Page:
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Which preposition should I choose? (When I want to say that we need to have an appointment for treatment)

We make an appointment to a dentist.

Or

We make an appointment for a dentist.

Or maybe other preposition?

N.b. I can guess that the preposition "for" denotes that the dentist by himself is sick and the appointment is for him. But I'm not sure about that.

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As @FumbleFingers said in comments, the most likely use the preposition with:

We need to make an appointment with a dentist.

Also, we often use the direct article to mean either "my regular dentist" or even "any dentist in general":

We need to make an appointment with the dentist.

We'd most likely use the indefinite article a in a case where the person making the appointment does not regularly go to the dentist.

But really, the most natural usage is not to use a preposition at all. We'd use either a possessive or a noun adjunct:

We need to make a dentist's appointment.

We need to make a dentist appointment.

Either form is correct - I would personally use the possessive, but the non-possessive looks natural to me as well (and in rapidly-spoken English, you can barely detect the difference between the two).

Interestingly enough, the popularity of the possessive is different for different medical professionals. For dentist, using Google Ngram, it looks like the non-possessive has been the most common usage since about 1965:

dentist appointment

But for doctor, the possessive is by far the most common (in fact, "doctor appointment" sounds unnatural to me):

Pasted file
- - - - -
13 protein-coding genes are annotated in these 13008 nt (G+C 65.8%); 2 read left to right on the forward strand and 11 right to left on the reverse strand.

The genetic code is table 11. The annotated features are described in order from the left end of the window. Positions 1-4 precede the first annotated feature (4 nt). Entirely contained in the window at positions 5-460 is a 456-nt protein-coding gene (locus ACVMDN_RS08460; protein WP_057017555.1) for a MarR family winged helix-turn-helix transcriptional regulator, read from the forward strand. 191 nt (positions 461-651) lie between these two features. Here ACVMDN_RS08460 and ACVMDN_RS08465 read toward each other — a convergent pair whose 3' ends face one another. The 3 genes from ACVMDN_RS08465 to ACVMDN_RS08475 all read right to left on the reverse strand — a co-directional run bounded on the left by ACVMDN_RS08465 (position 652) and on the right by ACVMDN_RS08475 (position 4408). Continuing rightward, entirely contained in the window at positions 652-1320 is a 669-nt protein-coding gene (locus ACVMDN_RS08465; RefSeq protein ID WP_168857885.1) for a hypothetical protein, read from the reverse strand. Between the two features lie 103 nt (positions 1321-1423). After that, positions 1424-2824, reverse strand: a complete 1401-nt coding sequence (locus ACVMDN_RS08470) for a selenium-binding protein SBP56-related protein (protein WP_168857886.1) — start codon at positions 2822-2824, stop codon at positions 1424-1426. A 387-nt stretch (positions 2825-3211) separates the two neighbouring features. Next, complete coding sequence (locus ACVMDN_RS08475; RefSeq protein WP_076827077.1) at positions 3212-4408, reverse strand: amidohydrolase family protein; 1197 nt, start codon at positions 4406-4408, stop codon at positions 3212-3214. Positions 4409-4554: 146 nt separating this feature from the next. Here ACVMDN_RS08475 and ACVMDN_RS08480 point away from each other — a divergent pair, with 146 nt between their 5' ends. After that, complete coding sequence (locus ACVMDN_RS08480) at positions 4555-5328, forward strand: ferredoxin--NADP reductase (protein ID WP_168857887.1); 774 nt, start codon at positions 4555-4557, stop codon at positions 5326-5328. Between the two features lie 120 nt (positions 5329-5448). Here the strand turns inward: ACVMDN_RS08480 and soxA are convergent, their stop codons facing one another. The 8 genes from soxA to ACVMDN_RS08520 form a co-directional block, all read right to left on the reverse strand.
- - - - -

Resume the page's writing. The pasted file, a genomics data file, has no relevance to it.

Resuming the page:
enter image description here

I am guessing that this is purely a matter of pronunciation: it's difficult to pronounce the [sts] cluster at the end of dentist's distinctly, so people just leave off the final [s] and that has migrated to written English as well. The [rs] at the end of doctor's is easy to pronounce, so it has remained the preferred usage.

  • Your "Google NGram" link just has the default (Albert Einstein, etc.) search terms. This is the one you want. – FumbleFingers Reinstate Monica Jan 31 at 15:28
  • @FumbleFingers - Note your link is broken because of the way apostrophes are handled in URLs. I can't link directly to a search with apostrophes, so I linked to the default Ngram page instead. – Canadian Yankee Jan 31 at 15:32
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    Note that if you switch to the BrE corpus, it's noticeable that Brits remain more firmly wedded to the appointment with the... version for ...dentist. But with doctor, everyone is much happier with the apostrophized form (and almost no-one likes the bare I have a doctor appointment tomorrow version). – FumbleFingers Reinstate Monica Jan 31 at 15:32
  • My first link isn't completely broken. If you just click on the search lots of books button, you'll get the chart. With the "default" link, you'd have a lot more work to do entering the search terms by hand. – FumbleFingers Reinstate Monica Jan 31 at 15:34
  • @FumbleFingers - I see that you're using the article the, which is an interesting distinction from the OP's use of a - I'll edit my answer to discuss this usage. – Canadian Yankee Jan 31 at 15:35
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In AmE you can say:

I have to make a dentist appointment.

I have to make a dentist's appointment.

I have to make an appointment with the dentist.

I have to make an appointment to see the dentist.

I have to make an appointment for the dentist.

Even that last one, which seems as though you're saying that you're making an appointment on behalf of the dentist, can mean that you need to see the dentist. There, "the dentist" is a kind of metonymy for "dental work" or "a dental checkup".

It's like saying

I have to make an appointment for my annual state automobile inspection.

There, the object of for is the service that will be performed, and that is the meaning above, with for the dentist as well, although in a roundabout way where "the dentist" stands for the services performed at a dental office.

We can even ask

How did the dentist go?

and we mean "How did your dental appointment turn out?"

It's like asking

How was church?

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